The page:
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Dog shooting case concludes; Zeke continues recovery

“Zeke” the dog was spending this work day next to one of his favorite people in the world. Wakulla County Animal Control Officer (ACO) Bonnie Brinson nursed Zeke back to health with some help from Crawfordville veterinarians. Now he is enjoying life at home or visiting the Wakulla County Animal Shelter.

 

The Wakulla County Sheriff’s Office investigation into locating the suspect who shot the young dog in late May has concluded and closed with all leads exhausted. But caring members of the community continue to make sure that Zeke’s life rebounds from a rough start.

On May 30, Zeke was found injured on the side of Gay’s Drive in Crawfordville. A passing motorist noticed the bloodied puppy struggling for his life on the road. Animal Control Officers responded to the call and discovered the black and tan Shepherd mix with open wounds, covered in fleas, ticks and mange, emaciated with gunshot wounds and a rear right leg compound fracture and a fractured left shaft tibia.
Approximately one month later, Zeke had reconstructive surgery at Shepherd Spring Animal Hospital in Crawfordville and more medical evaluation and physical therapy at the University of Florida Small Animal Hospital in Gainesville.

During the weeks the followed, the Wakulla County Sheriff’s Office opened a case investigation to attempt to locate the person who shot Zeke and left him to die. Detective Randy Phillips conducted scores of interviews and collected a folder full of documents as the investigation progressed. But in the end Detective Phillips exhausted all his leads.

Concerned citizens viewing the media coverage of the injured animal contributed $600 toward a reward for information leading to the arrest of the shooter. With leads exhausted the donors requested that the money they donated be given to Dr. Norm Griggs and Shepherd Springs Animal Hospital for their outstanding work in helping Zeke regain his mobility.
Dr. Griggs said he will use the monetary donation to assist other injured animals that ACO Brinson brings his way in the coming months. “She is inspiring to all of us,” said Dr. Griggs as he and fellow practice Veterinarian Dr. Julia Whited accepted the check.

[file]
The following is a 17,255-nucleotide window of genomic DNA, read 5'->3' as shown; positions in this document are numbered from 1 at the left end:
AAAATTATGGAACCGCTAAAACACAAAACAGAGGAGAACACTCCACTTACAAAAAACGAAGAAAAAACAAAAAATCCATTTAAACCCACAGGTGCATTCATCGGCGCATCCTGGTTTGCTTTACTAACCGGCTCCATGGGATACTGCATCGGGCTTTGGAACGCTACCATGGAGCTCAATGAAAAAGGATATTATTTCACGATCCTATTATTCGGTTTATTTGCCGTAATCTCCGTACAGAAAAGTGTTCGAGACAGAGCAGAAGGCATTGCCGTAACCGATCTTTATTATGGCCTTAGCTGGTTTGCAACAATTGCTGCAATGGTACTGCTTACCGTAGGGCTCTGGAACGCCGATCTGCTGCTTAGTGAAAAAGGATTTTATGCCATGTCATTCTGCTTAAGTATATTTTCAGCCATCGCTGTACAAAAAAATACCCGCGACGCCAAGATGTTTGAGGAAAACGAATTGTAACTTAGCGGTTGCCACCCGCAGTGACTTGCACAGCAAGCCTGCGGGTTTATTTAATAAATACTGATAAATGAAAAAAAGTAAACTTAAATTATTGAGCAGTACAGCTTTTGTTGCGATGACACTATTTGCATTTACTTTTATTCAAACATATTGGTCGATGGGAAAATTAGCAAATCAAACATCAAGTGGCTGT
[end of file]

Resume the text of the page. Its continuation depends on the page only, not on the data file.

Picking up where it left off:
Zeke continues to make progress toward a “normal” dog life. He happily bounds around on his rebuilt legs. He has amazing control of the back leg that suffered the most damage. He is active, runs, plays and swims in a pool during time spent with the Brinson family at home.

“We’re still hoping to adopt him,” said Bonnie Brinson. “He’s such a good dog.” The male dog is less than one year old and shows no ill will toward humans despite the attempt to kill him.
Veterinarians will continue to monitor Zeke’s legs and if he outgrows his damaged hind leg, the leg could be amputated. However, Brinson reports that the coverage of Zeke’s health has received a great deal of media attention and a Chicago company has offered to fit Zeke with a prosthetic leg if necessary.

Handling all of the life threatening animal calls can be “aggravating and depressing,” according to Brinson. “But at the same time it can be rewarding in the long run.”
Zeke was 16 pounds when he was rescued and now weighs 40 pounds. He was without food, water and medical attention when he was discovered. But thanks to the efforts of caring individuals in Wakulla and Leon counties he will survive and prosper.

“When I saw him struggling and walking only on his two front feet I knew he had the willpower to live,” said Brinson. “He is a wonderful dog and he will make someone a fantastic companion.”
“I cannot believe that someone was cruel enough to shoot a puppy like this,” said Sheriff Charlie Creel, a dog lover with two of his own at home. “It is tragic and disgusting. Hopefully someone will have the courage and conviction to talk and we can find out who did this.”

The closed case will be reopened if additional information is obtained.

 

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